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James Atkins

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What Makes People Tick: The Three Hidden Worlds of Settlers, Prospectors and Pioneers
What Makes People Tick: The Three Hidden Worlds of Settlers, Prospectors and Pioneers
by Chris Rose
Edition: Paperback

5.0 out of 5 stars A short read but a giant leap in understanding people. Buy and read it, if you want to be cleverer about saving the world., 31 July 2014
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This book is brilliant because it solved some important mysteries I had.

Why is it a waste of time trying to present facts to climate change deniers? Think of the millions of hours wasted on this exercise and the megawatts of anger and fustration caused thereby. This books explains it.

How come two people who had the same schooling in the same country, use the same systems of reason and logic, can disagree fundamentally about something?

Why do some people identify themselves as left wing and some people right wing, when what they hold dear, what is important to them, is practically the same? Heck, why do we even bother with right and left when the bit in common so much more important?

Why do some people prefer team sports like football and others prefer individual sports like tennis?

Why is the truth an insufficient tool of persuasion?

Why do some people have very orderly gardens, devoid of any ecological value.

Why do some people need to own a Porsche, even though it's just a piece of fast metal painted red.

Why do Americans eat organic food because of health and Europeans because of the environment?

What would it take to get people to love the natural world?

Why are so many environmental campaigns useless?

Why do green products take so long to become mainstream?

How can we be effective if we want to make the world a bit better?

The book doesn't exactly present answers to these specific questions, but it equips you to think about these questions and then get a working explanation.

The book is also brilliant because it is deep and does all the above, but it is very readable and engaging. I have trouble getting through most non-fiction books because they get boring after they have said the main thing in the first few pages anyway. This is not one of those.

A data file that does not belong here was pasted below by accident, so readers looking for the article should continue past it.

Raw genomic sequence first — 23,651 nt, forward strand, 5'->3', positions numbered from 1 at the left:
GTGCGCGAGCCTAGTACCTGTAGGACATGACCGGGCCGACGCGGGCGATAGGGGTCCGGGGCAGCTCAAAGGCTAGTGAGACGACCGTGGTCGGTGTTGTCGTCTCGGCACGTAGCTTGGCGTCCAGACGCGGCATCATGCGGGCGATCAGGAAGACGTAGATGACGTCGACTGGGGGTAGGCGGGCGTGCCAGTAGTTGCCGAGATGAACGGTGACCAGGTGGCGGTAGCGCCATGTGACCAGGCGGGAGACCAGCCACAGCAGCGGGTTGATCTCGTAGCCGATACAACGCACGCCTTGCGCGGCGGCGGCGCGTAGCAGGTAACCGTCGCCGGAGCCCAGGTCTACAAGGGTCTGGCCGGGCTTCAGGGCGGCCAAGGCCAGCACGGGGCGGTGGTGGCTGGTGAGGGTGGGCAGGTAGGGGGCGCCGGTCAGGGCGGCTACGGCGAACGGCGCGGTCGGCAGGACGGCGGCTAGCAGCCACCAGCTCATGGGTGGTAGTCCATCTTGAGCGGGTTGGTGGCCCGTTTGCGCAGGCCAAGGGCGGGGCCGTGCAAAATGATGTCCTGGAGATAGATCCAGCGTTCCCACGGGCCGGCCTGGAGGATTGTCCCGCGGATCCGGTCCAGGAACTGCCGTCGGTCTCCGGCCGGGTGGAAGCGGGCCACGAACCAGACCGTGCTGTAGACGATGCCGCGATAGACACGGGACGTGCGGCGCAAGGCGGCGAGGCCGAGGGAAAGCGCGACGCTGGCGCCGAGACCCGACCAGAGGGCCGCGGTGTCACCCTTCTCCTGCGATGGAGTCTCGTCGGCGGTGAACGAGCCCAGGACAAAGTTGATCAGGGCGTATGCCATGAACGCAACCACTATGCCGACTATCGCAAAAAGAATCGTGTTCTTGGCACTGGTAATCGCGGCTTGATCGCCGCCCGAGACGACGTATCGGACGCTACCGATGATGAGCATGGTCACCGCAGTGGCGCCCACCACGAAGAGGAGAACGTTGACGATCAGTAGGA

Anyone curious about how to make the world a bit better should read this first. It is not and does not claim to be an explanation of all human behaviour (obviously), but it provides a big chunk of that.

Green Philosophy: How to Think Seriously About the Planet
Green Philosophy: How to Think Seriously About the Planet
by Roger Scruton
Edition: Hardcover

20 of 21 people found the following review helpful
5.0 out of 5 stars Green Philosophy, 5 Mar. 2012
This book is very important because it gives a "right-wingers" view on how to save the environment. It rejects global agreements as being socialistic in nature, and suggests that environmental policy should go with human nature rather than against it, if we want it to be successful. Scruton identifies the love of home and respect for ancestors and (thereby) our descendents as that instinct which can be harnessed to get people to protect nature. He doesn't go much further than that - it is about the philosophy rather than the politics of the problem, so it does not say how to turn that philosophical grounding into an alternative political approach.

I think there are some simplifications and there is definitely a lot more that could be said on the topic, but it lays out the groundwork for a right-wing philosophy. Perhaps if right-wing climate change deniers were to read this book, they would feel less uncomfortable about accepting the science of climate change. For it would give them a basis, consistent with their own beliefs, for addressing the predicament.

Scruton exaggerates the difference between right and left wing in this matter. A more germane distinction comes out from his book if you persevere: the distinction between people who want to think big and global, and people who want to think small and local. He favours the latter, for many sound reasons which I agree with. There is a strong tradition (Steiner, Kohr, Schumacher) which describes the folly of big schemes and the wisdom of local ones. Scruton unfortunately does not examine thoroughly whether the small and local approach is adequate in the urgent situation we find ourselves in with climate change.

Even if you don't agree with everything in the book, it is an important read for anyone interested in environmental philosophy and politics. Moreover, because it is written in appealing and natural English it is enjoyable to read. The wide spacing of lines means that the reading is easy and not a struggle, unlike many philosophical books.
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